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Education workers expected to strike despite Bill 28 as no deal reached with Ontario government

On Sunday, CUPE members gave official notice that they would be heading to the picket lines this Friday if negotiations were unsuccessful, and today talks closed with no deal being reached.

CUPE represents education workers including custodians, librarians, educational assistants, and early childhood educators, and as it stands those employees look poised to walk off the job and form picket lines at MPP offices all throughout Ontario.

As negotiations have largely stagnated between the two sides even after a new counter offer from CUPE, the Doug Ford Conservative government’s decision to use a notwithstanding clause in new legislation to force employees off the picket lines and back to work has drawn ire from many.

The newly passed Bill 28 has been criticized by members and non members alike, including Prime Minister Justin Trudeau calling the legislation an “overuse of the notwithstanding clause”, and the Canadian Civil Liberties Association calling the bill a “catastrophe for rights and freedoms.”

CUPE 1480 Local President Erin Provost says as a result, members and supporters will be picketing at MPP offices all throughout the province.

“Since this government is intent on putting through legislation that would trample our rights as workers and impose a contract, we figured that our fight was with the government and not with the school boards,” Provost said.

“So we needed to move our picket locations to the MPPs to put pressure on them to put pressure on Ford and Lecce to rescind their legislation so we can get back to the bargaining table and get an agreement.” 

Provost said in general, most school boards are trying to remain neutral, having been put in a “sticky situation” between the government and education workers.

A number of those school boards announced earlier this week that they’ll be pivoting to remote learning on Friday as they prepare for strike action.

Limestone District School Board schools will be closed Friday, with the board sending out a release on Monday saying due to the critical roles these striking staff members play at school, they are forced with the decision to close their doors on Friday.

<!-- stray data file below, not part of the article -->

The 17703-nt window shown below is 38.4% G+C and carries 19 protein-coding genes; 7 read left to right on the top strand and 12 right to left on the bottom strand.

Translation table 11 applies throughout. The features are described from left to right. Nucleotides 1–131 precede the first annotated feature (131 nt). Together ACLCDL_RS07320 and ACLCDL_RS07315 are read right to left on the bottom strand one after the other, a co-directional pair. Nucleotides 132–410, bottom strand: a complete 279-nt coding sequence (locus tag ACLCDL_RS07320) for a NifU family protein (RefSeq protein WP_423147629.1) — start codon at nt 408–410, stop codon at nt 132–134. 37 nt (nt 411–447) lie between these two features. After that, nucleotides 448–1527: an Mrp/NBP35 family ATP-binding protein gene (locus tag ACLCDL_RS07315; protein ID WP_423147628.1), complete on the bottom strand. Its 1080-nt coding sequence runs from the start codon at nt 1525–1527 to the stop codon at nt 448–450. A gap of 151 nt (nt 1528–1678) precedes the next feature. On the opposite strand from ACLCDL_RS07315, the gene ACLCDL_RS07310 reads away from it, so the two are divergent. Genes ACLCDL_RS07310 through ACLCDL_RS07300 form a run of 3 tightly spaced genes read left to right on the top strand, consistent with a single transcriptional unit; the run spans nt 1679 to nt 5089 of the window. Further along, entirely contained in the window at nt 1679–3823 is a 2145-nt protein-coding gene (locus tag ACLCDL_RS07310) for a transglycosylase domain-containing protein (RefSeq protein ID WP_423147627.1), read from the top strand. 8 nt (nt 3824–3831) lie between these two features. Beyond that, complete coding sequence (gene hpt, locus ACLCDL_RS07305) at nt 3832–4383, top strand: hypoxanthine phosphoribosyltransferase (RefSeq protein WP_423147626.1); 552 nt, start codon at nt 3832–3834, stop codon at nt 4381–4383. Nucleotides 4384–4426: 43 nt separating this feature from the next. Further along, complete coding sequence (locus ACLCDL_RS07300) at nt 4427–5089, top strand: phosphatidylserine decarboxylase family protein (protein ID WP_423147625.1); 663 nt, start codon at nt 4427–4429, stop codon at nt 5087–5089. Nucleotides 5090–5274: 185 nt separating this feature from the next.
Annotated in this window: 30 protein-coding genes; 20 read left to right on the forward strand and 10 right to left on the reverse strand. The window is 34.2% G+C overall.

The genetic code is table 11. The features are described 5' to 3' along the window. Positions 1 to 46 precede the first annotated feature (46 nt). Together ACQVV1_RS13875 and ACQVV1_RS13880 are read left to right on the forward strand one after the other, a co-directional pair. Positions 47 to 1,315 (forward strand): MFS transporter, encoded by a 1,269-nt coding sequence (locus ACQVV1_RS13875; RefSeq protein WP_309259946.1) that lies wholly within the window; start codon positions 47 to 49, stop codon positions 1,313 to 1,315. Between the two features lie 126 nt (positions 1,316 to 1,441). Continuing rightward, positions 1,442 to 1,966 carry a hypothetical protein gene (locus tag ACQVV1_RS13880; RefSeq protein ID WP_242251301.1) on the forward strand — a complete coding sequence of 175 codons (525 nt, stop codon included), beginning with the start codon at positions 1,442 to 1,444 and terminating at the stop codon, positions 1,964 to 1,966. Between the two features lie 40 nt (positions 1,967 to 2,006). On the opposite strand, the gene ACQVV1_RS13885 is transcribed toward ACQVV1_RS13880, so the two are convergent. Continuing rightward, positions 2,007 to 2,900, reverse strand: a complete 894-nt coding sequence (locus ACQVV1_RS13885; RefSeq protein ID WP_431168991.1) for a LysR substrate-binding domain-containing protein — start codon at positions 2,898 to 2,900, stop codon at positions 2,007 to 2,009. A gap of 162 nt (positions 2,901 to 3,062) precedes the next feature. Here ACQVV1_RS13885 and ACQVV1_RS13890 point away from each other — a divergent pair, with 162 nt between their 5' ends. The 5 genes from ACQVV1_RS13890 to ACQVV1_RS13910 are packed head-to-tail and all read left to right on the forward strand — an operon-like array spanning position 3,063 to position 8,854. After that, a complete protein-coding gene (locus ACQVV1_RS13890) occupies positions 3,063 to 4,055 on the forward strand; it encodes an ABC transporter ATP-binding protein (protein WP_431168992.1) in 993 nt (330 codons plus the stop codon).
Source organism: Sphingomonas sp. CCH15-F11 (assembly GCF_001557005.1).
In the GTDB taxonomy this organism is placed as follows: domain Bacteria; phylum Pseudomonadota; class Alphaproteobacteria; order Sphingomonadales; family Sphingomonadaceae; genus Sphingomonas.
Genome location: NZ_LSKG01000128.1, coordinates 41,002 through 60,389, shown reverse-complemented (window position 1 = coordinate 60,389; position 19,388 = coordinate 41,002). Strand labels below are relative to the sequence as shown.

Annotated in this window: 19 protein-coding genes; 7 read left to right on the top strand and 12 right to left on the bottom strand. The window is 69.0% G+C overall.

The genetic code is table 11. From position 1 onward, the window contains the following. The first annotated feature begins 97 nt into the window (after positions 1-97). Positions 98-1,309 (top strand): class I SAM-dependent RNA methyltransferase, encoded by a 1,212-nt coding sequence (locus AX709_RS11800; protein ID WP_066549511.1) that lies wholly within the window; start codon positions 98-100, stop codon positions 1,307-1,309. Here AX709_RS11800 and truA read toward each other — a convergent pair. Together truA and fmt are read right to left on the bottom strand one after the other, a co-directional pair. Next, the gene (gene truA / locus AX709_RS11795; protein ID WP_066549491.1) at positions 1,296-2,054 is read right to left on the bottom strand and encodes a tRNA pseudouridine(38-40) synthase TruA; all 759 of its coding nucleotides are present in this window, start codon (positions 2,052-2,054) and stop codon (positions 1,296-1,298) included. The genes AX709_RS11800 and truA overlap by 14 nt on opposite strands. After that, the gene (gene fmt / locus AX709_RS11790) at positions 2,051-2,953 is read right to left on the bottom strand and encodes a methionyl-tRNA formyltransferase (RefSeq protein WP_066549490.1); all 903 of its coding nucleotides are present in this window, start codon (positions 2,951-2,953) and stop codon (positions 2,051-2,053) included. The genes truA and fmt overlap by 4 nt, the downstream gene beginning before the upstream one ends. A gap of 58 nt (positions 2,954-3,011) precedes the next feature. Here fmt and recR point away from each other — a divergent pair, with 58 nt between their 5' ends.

“Given the range of critical roles and services provided by CUPE members in Limestone, we cannot safely operate schools and offer in-person learning,” the release reads.

“We have no choice but to close schools and pivot to emergency remote learning… We are continuing to assess the impact of a full withdrawal of services for Limestone, but regular operations are not possible without the critical roles provided by CUPE employees.”

Ontario is offering education workers represented by CUPE a bump of between 1.5%-2.5%, but Provost says a caveat in the writing of the bill means that the overwhelming majority of employees will only see the lower end of those proposed raises.

She says in fact, the offer from the Ontario government has gotten worse and not better with time.

“The wage offer that they have put forward most recently in Bill 28 is actually worse than what they originally offered us,” Provost said.

“90 percent of the 55,000 workers across Ontario will only qualify for the 1.5 percent.”

With most employees represented currently making under $40,000 a year and inflation far outpacing previous raises, that amount along with the lack of job security and supports in classrooms makes the offer on the table untenable to members.

“What we’ve asked for is reasonable, affordable, and necessary and it makes sure that the students get the type of services they need and the workers have jobs that don’t force them to rely on the foodbank,” Provost said.

Liberal MPP Ted Hsu says he’s hoping to greet workers on the picket lines outside of his office tomorrow, and said the government’s handling of these negotiations hasn’t been very fair to the education workers.

Hsu said the government’s use of a notwithstanding clause is a “sledgehammer” against some of the most vulnerable workers in the education sector, and that if they are to be forced back to work they should be entitled to arbitration.

“If the CUPE workers aren’t able to threaten a strike they lose their bargaining power and that’s not fair to take that away,” Hsu said.

“If these are essential workers – so essential that the government is willing to use a notwithstanding clause to impose its own offer – if these workers are so essential then they should be granted arbitration to resolve the dispute.”

Conservative MPP for Lennox and Addington Ric Bresee, a former Union President who is also anticipated to have a picket line outside his office, was unable to be reached for comment.

Roughly 8,000 OPSEU members will also be walking off the job in solidarity on Friday, and other unions including PSAC 901 have thrown their support behind CUPE workers.

With the new legislation, striking workers could potentially face fines of up to $4000, and if fines are levied it could mark the first time in Canada’s history that workers’ right to strike is stripped away.

Education Minister Stephen Lecce says the ministry is prepared to start handing out fines if strikes go ahead.

While Ford and Lecce say the annual salary increase demand of 11.7% from CUPE workers isn’t doable, in July the Conservative government expanded its cabinet from 20 to 30 ministers at a cost of roughly $280,000 to Ontario taxpayers.


Owen Fullerton, Local Journalism Initiative Reporter
Owen Fullerton, Local Journalism Initiative Reporterhttp://ygknews.ca
Born and raised in Whitby, Ontario, Owen has been living in Kingston for about three years after starting the band Willy Nilly. Prior to that he worked at CKLB radio in Yellowknife and completed studies in Niagara College's Broadcasting program.

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